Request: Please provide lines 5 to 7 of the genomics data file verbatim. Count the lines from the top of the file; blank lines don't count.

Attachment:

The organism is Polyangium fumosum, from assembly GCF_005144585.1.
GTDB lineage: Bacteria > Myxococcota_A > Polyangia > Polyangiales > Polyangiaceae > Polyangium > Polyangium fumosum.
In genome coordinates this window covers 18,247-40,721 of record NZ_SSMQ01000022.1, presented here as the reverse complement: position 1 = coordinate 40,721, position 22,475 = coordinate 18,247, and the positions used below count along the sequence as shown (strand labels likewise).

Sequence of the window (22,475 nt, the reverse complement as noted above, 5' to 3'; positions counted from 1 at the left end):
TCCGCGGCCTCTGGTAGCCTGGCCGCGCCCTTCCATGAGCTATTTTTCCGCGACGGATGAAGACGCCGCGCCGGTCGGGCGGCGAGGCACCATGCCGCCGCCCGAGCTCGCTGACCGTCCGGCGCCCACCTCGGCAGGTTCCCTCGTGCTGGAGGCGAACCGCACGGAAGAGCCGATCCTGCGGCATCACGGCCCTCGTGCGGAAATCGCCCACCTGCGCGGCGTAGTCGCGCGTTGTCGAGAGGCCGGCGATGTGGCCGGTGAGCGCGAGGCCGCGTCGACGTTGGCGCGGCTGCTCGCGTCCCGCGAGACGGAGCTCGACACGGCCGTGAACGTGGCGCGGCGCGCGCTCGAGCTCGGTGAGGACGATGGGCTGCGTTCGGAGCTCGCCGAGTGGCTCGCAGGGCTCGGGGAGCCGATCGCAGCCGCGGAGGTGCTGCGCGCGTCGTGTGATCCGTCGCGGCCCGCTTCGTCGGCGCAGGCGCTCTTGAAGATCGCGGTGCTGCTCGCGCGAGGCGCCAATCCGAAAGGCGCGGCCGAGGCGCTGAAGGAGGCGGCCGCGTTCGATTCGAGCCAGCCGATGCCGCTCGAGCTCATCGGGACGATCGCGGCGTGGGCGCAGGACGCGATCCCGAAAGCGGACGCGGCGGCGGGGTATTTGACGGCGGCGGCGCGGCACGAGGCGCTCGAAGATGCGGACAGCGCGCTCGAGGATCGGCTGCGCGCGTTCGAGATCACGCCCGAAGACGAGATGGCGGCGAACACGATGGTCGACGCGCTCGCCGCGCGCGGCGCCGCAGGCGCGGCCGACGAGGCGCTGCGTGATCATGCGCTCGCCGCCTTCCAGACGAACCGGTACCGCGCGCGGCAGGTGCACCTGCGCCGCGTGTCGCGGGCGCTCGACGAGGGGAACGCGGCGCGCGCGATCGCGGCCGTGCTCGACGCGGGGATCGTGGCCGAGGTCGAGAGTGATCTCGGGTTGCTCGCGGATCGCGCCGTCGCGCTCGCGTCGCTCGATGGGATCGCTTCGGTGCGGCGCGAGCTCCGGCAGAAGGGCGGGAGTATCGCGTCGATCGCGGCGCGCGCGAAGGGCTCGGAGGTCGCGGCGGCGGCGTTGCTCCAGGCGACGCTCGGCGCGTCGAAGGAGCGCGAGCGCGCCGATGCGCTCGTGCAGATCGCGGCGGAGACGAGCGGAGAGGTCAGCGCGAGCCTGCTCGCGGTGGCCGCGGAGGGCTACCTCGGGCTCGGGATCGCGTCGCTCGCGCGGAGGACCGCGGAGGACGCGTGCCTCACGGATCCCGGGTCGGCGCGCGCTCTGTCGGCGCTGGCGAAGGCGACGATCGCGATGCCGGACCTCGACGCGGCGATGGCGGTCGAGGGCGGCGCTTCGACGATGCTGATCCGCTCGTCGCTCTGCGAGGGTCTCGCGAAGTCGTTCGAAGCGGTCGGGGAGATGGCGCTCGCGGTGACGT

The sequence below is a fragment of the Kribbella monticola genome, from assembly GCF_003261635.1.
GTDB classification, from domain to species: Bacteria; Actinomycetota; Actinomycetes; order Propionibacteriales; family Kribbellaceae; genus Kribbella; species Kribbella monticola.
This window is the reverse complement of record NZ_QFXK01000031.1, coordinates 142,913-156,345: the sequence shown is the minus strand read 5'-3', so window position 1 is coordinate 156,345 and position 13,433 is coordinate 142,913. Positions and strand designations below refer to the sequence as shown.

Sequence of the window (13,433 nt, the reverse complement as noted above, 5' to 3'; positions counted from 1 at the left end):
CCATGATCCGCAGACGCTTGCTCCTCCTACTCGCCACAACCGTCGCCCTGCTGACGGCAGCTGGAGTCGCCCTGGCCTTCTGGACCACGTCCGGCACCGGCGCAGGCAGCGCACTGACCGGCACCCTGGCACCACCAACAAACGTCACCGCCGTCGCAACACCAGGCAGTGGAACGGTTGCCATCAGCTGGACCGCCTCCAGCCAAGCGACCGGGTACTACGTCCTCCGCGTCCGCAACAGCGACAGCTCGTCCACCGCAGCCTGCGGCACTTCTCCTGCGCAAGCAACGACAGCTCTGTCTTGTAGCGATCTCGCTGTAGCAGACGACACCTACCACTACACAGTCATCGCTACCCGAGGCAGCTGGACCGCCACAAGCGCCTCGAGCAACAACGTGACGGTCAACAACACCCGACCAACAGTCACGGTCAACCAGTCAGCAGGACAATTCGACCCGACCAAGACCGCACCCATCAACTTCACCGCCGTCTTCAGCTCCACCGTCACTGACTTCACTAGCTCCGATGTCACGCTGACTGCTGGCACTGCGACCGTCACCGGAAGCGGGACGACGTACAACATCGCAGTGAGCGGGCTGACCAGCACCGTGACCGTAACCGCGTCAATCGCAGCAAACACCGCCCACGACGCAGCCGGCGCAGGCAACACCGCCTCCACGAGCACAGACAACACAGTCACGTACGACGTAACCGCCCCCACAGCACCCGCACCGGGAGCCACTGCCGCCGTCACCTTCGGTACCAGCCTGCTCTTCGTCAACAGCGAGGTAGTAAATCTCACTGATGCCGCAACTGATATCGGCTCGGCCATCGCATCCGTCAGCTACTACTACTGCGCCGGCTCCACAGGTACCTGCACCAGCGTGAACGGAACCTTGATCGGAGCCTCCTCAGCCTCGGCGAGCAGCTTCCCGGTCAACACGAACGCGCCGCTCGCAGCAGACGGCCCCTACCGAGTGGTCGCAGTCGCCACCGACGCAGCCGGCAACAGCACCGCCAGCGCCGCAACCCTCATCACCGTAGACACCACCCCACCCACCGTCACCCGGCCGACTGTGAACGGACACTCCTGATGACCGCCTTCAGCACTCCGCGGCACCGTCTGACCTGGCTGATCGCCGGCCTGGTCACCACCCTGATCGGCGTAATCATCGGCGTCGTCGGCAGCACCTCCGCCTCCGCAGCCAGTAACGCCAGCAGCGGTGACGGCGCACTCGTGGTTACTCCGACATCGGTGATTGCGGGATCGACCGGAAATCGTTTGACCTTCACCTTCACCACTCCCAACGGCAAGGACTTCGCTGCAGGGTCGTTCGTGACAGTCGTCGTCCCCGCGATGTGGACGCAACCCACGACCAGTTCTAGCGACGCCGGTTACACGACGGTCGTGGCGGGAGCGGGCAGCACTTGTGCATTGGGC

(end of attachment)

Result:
TCCGCGGCCTCTGGTAGCCTGGCCGCGCCCTTCCATGAGCTATTTTTCCGCGACGGATGAAGACGCCGCGCCGGTCGGGCGGCGAGGCACCATGCCGCCGCCCGAGCTCGCTGACCGTCCGGCGCCCACCTCGGCAGGTTCCCTCGTGCTGGAGGCGAACCGCACGGAAGAGCCGATCCTGCGGCATCACGGCCCTCGTGCGGAAATCGCCCACCTGCGCGGCGTAGTCGCGCGTTGTCGAGAGGCCGGCGATGTGGCCGGTGAGCGCGAGGCCGCGTCGACGTTGGCGCGGCTGCTCGCGTCCCGCGAGACGGAGCTCGACACGGCCGTGAACGTGGCGCGGCGCGCGCTCGAGCTCGGTGAGGACGATGGGCTGCGTTCGGAGCTCGCCGAGTGGCTCGCAGGGCTCGGGGAGCCGATCGCAGCCGCGGAGGTGCTGCGCGCGTCGTGTGATCCGTCGCGGCCCGCTTCGTCGGCGCAGGCGCTCTTGAAGATCGCGGTGCTGCTCGCGCGAGGCGCCAATCCGAAAGGCGCGGCCGAGGCGCTGAAGGAGGCGGCCGCGTTCGATTCGAGCCAGCCGATGCCGCTCGAGCTCATCGGGACGATCGCGGCGTGGGCGCAGGACGCGATCCCGAAAGCGGACGCGGCGGCGGGGTATTTGACGGCGGCGGCGCGGCACGAGGCGCTCGAAGATGCGGACAGCGCGCTCGAGGATCGGCTGCGCGCGTTCGAGATCACGCCCGAAGACGAGATGGCGGCGAACACGATGGTCGACGCGCTCGCCGCGCGCGGCGCCGCAGGCGCGGCCGACGAGGCGCTGCGTGATCATGCGCTCGCCGCCTTCCAGACGAACCGGTACCGCGCGCGGCAGGTGCACCTGCGCCGCGTGTCGCGGGCGCTCGACGAGGGGAACGCGGCGCGCGCGATCGCGGCCGTGCTCGACGCGGGGATCGTGGCCGAGGTCGAGAGTGATCTCGGGTTGCTCGCGGATCGCGCCGTCGCGCTCGCGTCGCTCGATGGGATCGCTTCGGTGCGGCGCGAGCTCCGGCAGAAGGGCGGGAGTATCGCGTCGATCGCGGCGCGCGCGAAGGGCTCGGAGGTCGCGGCGGCGGCGTTGCTCCAGGCGACGCTCGGCGCGTCGAAGGAGCGCGAGCGCGCCGATGCGCTCGTGCAGATCGCGGCGGAGACGAGCGGAGAGGTCAGCGCGAGCCTGCTCGCGGTGGCCGCGGAGGGCTACCTCGGGCTCGGGATCGCGTCGCTCGCGCGGAGGACCGCGGAGGACGCGTGCCTCACGGATCCCGGGTCGGCGCGCGCTCTGTCGGCGCTGGCGAAGGCGACGATCGCGATGCCGGACCTCGACGCGGCGATGGCGGTCGAGGGCGGCGCTTCGACGATGCTGATCCGCTCGTCGCTCTGCGAGGGTCTCGCGAAGTCGTTCGAAGCGGTCGGGGAGATGGCGCTCGCGGTGACGT

The sequence below is a fragment of the Kribbella monticola genome, from assembly GCF_003261635.1.
GTDB classification, from domain to species: Bacteria; Actinomycetota; Actinomycetes; order Propionibacteriales; family Kribbellaceae; genus Kribbella; species Kribbella monticola.